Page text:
Wednesday, October 18, 2006


I don´t support the human habit of stuffing animals, I think it´s actually quite sickening, but when I get a chance I can´t help but looking, studying their shapes, colors and features. I rarely draw animals, especially birds, they are all so fast, far away and shy, and you have to spend so much time waiting to get a good chance of actually drawing them.

This weekend we went down to my in-laws and they have a few stuffed animals in their home. They don´t support the sport either, but they have a few specimens that came with their house, an old village school, and they kept them since they have a history there.

I made a few drawings of a duck and an owl standing on a shelf in their living room, and some color studies of this little guy. Luckily, I don´t know what this bird is called in English, so I don´t have to listen to experts saying it doesn´t look like a ... whatever it´s called.

I never painted birds in watercolors before and I guess I shouldn´t expect it to be easy, but I was still a bit surprised at how incredibly difficult it was. Their feathers have such subtle changes in color and everything I did with my paintbrush felt like clumsily walking around in a shop full of glass and china with a huge backpack on.

This experience made me admire Swedish bird-painter Lars Jonsson even more. Take a look at his work here. There is an introduction in English, the rest of the homepage is in Swedish but I think you´ll find the paintings quite easily. Can you imagine that this guy does it by observing the birds in their natural habitat?

Monday, October 09, 2006


Riddarholmen is one of the islands that Stockholm was built on. It´s also one of few islands in the city where noone lives anymore. The old buildings and palaces are now full of courts, administrative authorities and archives. From a distance it looks so alive and cosy, but once the civil servants, clerks and tourists disappear in the evenings, Riddarholmen turns into an empty and deserted place. A sad destiny for a beautiful place that´s been full of life since the seventeenth century...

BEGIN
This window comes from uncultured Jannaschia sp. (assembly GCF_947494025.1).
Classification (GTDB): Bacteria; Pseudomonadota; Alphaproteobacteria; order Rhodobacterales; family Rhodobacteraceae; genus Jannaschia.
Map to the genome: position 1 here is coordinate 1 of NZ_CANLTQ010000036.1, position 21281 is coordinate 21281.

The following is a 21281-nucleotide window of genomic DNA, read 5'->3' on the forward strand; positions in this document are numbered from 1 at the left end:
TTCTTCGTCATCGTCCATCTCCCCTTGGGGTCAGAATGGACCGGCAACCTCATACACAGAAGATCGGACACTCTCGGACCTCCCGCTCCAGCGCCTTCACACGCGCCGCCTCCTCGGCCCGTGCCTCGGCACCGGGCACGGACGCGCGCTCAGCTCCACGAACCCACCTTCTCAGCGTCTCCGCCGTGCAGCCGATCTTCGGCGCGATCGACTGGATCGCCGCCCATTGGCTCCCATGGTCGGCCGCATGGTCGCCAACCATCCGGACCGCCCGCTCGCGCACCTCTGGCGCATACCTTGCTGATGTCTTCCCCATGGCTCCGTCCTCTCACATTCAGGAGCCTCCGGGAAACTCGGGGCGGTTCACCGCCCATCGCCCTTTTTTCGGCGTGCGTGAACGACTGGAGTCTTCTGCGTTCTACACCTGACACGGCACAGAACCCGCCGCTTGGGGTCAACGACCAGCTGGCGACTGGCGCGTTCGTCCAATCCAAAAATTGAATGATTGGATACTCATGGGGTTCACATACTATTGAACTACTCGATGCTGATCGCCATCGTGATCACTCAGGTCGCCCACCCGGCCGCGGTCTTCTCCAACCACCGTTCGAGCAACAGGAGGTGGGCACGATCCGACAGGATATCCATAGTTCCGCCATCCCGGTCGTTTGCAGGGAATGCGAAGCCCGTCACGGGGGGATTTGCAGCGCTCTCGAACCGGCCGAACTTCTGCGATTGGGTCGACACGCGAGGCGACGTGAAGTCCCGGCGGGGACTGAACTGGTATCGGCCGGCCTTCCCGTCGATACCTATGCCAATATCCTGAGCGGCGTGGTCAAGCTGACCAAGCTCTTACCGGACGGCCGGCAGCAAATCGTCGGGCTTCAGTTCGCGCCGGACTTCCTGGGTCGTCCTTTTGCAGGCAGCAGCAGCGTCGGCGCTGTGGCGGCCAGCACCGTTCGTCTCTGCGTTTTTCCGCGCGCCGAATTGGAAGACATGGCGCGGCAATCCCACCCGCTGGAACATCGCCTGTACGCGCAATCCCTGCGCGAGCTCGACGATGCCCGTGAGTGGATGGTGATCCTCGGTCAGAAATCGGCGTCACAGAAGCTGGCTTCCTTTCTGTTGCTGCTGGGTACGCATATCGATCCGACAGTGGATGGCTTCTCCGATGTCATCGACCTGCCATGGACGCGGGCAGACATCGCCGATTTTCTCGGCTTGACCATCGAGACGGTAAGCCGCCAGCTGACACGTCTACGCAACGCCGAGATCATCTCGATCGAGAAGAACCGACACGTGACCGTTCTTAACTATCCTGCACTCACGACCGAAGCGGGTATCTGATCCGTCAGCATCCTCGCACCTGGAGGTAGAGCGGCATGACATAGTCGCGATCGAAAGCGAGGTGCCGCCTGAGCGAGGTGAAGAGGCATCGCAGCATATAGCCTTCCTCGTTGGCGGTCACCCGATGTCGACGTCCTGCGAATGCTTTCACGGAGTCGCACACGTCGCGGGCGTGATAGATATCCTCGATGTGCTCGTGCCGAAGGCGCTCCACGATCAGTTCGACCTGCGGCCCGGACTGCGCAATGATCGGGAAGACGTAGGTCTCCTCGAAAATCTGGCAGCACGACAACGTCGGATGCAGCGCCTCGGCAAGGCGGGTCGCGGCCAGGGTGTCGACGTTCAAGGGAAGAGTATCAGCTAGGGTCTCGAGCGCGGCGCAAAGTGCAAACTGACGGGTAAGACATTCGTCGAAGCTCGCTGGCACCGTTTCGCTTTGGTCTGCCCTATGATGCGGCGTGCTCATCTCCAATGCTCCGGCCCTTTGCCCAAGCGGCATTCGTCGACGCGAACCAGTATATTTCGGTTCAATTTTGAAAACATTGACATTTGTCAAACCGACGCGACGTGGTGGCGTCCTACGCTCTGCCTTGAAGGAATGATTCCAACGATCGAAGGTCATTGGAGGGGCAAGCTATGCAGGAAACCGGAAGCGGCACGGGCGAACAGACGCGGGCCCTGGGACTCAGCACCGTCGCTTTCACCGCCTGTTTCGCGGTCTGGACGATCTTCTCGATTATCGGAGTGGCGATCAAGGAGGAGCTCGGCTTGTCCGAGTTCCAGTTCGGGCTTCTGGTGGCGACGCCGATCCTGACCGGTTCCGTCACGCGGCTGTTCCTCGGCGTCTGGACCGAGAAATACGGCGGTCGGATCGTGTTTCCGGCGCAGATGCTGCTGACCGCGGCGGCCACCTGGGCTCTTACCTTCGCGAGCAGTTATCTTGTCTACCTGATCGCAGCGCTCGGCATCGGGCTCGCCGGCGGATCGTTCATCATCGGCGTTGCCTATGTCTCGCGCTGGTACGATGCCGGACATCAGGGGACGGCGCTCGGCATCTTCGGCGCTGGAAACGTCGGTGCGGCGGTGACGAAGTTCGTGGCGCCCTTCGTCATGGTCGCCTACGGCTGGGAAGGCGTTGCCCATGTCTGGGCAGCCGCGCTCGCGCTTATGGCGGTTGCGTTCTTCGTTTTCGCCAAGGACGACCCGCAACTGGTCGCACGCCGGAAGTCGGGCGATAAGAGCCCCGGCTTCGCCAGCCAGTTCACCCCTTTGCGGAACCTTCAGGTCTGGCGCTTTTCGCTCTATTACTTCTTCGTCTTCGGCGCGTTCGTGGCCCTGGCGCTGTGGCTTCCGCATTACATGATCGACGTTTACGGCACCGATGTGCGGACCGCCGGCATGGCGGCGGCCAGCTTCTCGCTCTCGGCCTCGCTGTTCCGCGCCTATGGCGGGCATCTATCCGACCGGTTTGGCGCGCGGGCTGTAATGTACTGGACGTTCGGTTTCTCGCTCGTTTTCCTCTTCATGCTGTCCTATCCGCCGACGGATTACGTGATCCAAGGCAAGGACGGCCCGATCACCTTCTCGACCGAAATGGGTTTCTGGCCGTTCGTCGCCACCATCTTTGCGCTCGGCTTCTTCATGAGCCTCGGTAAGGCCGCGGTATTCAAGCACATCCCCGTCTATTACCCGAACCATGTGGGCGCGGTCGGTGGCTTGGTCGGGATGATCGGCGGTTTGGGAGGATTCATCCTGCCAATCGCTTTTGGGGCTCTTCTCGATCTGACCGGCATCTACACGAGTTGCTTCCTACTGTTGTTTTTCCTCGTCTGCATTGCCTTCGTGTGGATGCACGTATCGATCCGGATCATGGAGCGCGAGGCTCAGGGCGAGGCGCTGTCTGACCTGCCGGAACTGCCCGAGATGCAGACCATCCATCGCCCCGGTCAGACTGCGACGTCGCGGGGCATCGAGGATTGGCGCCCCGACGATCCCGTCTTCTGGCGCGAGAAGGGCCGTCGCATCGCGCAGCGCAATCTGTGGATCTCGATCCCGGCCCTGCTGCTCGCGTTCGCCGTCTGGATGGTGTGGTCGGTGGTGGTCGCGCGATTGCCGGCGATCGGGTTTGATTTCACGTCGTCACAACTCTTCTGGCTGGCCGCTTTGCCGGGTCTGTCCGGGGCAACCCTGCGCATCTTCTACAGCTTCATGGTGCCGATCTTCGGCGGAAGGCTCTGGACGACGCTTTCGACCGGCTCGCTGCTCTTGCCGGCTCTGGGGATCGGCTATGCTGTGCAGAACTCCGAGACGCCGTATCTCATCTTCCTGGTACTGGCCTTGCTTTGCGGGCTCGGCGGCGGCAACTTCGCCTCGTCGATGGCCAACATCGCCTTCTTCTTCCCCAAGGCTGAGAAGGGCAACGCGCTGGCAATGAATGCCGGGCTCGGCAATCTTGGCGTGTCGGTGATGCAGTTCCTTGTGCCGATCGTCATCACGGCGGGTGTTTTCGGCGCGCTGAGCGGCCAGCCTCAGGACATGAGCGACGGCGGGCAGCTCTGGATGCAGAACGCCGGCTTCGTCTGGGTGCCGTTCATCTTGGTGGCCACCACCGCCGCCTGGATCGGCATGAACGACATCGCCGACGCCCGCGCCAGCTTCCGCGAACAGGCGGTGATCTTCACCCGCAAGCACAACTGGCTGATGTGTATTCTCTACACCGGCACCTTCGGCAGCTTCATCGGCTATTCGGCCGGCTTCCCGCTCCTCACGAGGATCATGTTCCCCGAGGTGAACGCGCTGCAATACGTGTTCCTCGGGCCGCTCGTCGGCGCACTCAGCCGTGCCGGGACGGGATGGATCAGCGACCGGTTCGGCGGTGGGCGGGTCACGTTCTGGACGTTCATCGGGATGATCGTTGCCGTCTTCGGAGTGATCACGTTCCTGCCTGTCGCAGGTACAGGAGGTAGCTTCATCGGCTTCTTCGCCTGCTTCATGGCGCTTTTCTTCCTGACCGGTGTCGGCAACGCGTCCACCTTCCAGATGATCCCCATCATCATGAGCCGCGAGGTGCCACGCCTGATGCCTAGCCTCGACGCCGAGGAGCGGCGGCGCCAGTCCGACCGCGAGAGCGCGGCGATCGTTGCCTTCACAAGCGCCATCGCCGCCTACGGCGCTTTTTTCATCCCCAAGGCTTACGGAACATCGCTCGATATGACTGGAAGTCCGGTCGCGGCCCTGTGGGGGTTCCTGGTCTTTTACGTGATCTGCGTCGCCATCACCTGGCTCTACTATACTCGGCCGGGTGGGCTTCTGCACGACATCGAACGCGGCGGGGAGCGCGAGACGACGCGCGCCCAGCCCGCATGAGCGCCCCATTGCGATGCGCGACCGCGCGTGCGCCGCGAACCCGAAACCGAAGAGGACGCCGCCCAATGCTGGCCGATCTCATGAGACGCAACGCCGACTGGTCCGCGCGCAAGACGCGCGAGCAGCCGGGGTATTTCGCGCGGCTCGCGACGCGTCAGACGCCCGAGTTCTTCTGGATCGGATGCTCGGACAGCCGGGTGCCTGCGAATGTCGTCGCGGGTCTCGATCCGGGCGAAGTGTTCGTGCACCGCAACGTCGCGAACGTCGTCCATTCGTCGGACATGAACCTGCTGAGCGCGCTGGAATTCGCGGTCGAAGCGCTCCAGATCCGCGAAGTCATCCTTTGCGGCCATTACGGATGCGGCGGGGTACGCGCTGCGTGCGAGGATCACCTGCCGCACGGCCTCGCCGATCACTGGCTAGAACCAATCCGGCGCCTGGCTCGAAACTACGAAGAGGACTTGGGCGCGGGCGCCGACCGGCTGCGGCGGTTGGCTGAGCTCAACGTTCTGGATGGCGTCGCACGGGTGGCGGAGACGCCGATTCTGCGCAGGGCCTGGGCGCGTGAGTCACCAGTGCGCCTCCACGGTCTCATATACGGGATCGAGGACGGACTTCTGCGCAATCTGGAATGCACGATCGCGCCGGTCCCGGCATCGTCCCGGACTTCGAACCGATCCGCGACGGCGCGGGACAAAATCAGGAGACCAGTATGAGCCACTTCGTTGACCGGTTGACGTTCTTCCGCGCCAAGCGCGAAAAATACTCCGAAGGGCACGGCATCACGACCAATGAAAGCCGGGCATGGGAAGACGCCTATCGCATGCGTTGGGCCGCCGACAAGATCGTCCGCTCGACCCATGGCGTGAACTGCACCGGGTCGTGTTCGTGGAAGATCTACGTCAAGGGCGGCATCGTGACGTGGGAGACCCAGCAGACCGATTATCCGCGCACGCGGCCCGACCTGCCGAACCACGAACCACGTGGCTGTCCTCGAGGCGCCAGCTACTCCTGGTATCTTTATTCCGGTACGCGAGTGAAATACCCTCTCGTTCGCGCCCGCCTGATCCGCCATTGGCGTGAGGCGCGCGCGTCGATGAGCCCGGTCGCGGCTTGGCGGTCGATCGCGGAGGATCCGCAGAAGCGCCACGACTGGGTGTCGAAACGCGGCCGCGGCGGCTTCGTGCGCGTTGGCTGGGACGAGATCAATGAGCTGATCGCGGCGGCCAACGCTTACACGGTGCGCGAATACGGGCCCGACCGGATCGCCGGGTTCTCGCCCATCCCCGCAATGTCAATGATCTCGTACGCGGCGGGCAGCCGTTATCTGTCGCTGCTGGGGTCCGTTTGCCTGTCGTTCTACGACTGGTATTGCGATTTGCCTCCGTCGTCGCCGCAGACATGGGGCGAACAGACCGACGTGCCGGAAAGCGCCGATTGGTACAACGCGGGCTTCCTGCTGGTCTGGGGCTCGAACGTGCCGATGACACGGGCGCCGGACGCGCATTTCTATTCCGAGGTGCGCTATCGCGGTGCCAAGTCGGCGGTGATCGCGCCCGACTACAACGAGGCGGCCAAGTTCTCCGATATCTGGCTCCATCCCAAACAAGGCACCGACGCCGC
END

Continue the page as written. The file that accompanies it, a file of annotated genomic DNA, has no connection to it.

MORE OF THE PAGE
Lamy Safari, Noodler´s ink and watercolors on a page in a large Moleskine Watercolor.

Saturday, October 07, 2006

Inktense Test

I tried the Derwent Inktense pencils for the first time today, and they sure are intense. I barely touched the paper with them, and all the colours went too dark. I´m not sure what I can do with these that I can´t do with watercolours but I was still curious to try them out.
I guess they could be great to bring along to places where it´s not so convenient to work with watercolors. A box of 12 Inktense and a waterbrush and I would probably be okay.

The drawing is 7 x 9 cm, ink and Inktense.

Monday, October 02, 2006

No drawing

Partly inspired by Karen Winters and partly by my painting students who paint incredible still lives in acrylic and oil without drawing first (because I force them to), I decided to try a watercolor without drawing first. I never tried this with watercolors, I always made some kind of underdrawing, in ink or just a few light pencil lines.

The house is on the street where I live, it looked golden yellow in yesterday´s low evening sun, though it is built from red bricks. I think I killed the right (dark) side of it by putting too many layers of color there. Isn´t that kind of funny, how you can work and work on a watercolor and then suddenly you put that one layer too many, and "oops, the color died!". Oh well.

I like this technique, it gives the colors a chance to show what they can do, and it makes the brushwork more important. There are no lines to stay inside, the brushes leave their marks as freely as can be. I´m not a 100% happy with this particular result, but I can see that I work in a totally different way like this, and I will certainly keep doing it. It gives me a lot more freedom to concentrate on the colors, instead of lines. Interesting.

I don´t know the exact size of this, I didn´t measure it, but it was made on a page in my large Moleskine Watercolor, that should give an idea of it´s size. It goes all the way out to the edges of the paper, another novelty for me...